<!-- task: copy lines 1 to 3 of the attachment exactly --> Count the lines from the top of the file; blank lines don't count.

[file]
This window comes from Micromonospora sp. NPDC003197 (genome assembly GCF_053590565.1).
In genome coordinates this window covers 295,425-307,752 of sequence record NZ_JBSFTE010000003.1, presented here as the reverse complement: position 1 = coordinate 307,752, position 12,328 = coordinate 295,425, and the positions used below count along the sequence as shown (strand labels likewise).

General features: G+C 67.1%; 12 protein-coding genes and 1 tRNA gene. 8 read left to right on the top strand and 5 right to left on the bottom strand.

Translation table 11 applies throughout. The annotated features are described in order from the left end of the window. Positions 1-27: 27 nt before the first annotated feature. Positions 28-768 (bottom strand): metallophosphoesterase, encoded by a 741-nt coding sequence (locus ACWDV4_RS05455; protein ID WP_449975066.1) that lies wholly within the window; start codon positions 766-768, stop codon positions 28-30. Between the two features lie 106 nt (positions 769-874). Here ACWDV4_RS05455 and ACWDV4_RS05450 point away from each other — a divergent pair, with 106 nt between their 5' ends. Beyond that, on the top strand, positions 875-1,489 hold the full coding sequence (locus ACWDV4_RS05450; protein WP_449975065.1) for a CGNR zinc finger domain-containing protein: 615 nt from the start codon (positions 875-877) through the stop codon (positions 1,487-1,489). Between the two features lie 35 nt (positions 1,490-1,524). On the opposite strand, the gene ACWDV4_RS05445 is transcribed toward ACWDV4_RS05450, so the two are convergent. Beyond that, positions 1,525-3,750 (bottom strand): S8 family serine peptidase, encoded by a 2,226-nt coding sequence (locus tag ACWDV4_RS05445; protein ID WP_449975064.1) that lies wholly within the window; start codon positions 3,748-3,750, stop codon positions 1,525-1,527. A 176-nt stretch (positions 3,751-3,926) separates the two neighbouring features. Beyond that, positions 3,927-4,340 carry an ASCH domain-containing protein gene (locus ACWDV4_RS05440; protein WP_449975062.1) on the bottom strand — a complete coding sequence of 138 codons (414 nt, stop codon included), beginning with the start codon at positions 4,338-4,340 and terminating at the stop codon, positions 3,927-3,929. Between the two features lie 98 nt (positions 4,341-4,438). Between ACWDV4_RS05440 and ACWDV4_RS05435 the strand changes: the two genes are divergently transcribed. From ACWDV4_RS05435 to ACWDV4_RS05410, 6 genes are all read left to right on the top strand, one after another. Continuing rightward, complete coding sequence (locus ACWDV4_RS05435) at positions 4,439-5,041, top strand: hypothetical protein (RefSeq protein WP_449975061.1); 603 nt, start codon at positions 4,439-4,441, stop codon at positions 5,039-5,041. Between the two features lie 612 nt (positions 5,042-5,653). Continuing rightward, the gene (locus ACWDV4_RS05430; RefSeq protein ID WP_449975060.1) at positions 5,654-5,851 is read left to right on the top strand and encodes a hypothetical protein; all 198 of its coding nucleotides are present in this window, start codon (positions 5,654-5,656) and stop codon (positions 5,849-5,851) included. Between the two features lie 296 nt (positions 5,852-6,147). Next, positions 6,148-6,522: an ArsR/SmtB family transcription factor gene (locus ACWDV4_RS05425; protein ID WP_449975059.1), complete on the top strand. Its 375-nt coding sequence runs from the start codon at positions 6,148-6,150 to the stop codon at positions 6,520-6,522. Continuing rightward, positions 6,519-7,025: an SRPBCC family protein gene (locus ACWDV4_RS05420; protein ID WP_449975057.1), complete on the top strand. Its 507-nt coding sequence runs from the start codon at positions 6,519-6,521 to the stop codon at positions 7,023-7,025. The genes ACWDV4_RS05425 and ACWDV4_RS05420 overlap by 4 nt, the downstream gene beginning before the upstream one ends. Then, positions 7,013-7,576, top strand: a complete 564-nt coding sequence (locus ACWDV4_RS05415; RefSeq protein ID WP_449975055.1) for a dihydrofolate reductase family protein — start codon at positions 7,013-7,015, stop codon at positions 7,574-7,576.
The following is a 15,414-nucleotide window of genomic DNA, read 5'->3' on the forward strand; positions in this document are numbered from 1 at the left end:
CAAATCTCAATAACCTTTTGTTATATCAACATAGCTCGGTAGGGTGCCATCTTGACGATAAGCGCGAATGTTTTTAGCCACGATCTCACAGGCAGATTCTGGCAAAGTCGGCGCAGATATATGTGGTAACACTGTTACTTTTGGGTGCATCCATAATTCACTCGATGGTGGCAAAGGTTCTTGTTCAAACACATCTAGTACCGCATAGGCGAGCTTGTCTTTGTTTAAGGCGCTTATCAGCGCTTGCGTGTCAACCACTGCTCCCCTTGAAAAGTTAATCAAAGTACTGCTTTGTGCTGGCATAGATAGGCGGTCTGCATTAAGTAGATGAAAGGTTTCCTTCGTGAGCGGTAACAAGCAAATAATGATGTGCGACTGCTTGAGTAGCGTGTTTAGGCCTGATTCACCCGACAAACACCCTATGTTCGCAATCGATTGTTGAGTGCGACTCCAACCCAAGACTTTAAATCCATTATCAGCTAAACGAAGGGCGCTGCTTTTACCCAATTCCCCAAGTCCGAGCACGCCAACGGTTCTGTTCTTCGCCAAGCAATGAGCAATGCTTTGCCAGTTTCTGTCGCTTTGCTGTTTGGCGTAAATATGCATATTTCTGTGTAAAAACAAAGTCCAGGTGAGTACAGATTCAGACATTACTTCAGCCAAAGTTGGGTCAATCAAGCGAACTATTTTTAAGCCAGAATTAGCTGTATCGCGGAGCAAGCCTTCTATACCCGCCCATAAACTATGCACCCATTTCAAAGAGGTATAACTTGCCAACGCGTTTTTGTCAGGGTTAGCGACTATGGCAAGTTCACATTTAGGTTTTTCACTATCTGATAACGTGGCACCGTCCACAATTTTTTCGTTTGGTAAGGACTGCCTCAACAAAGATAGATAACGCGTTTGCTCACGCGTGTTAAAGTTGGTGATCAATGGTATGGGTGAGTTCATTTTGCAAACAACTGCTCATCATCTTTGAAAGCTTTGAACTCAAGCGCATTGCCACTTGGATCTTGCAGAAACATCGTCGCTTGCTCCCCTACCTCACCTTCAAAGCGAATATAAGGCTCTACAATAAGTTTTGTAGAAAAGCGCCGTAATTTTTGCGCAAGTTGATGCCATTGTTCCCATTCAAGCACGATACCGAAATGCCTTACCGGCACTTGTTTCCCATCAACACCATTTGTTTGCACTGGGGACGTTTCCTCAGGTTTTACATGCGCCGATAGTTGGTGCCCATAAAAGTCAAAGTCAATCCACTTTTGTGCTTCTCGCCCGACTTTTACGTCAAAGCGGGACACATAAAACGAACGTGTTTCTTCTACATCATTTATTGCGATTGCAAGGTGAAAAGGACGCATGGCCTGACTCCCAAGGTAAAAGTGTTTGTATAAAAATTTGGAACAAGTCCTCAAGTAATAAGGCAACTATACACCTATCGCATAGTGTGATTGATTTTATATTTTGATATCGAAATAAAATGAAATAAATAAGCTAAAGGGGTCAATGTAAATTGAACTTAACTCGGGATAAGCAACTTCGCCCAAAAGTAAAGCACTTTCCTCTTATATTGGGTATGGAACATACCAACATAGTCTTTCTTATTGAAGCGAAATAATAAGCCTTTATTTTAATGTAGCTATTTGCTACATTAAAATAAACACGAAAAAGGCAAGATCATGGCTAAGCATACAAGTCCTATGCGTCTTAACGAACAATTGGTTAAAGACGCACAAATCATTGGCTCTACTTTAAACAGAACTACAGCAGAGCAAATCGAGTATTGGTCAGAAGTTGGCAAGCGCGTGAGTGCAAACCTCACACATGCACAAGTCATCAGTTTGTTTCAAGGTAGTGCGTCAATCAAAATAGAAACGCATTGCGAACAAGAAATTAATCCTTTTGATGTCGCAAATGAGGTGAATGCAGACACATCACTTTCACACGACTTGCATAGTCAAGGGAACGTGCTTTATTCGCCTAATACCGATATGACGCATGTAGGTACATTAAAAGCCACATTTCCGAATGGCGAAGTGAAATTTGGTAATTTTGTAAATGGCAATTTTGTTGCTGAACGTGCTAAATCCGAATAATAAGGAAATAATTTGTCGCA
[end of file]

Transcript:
This window comes from Micromonospora sp. NPDC003197 (genome assembly GCF_053590565.1).
In genome coordinates this window covers 295,425-307,752 of sequence record NZ_JBSFTE010000003.1, presented here as the reverse complement: position 1 = coordinate 307,752, position 12,328 = coordinate 295,425, and the positions used below count along the sequence as shown (strand labels likewise).

General features: G+C 67.1%; 12 protein-coding genes and 1 tRNA gene. 8 read left to right on the top strand and 5 right to left on the bottom strand.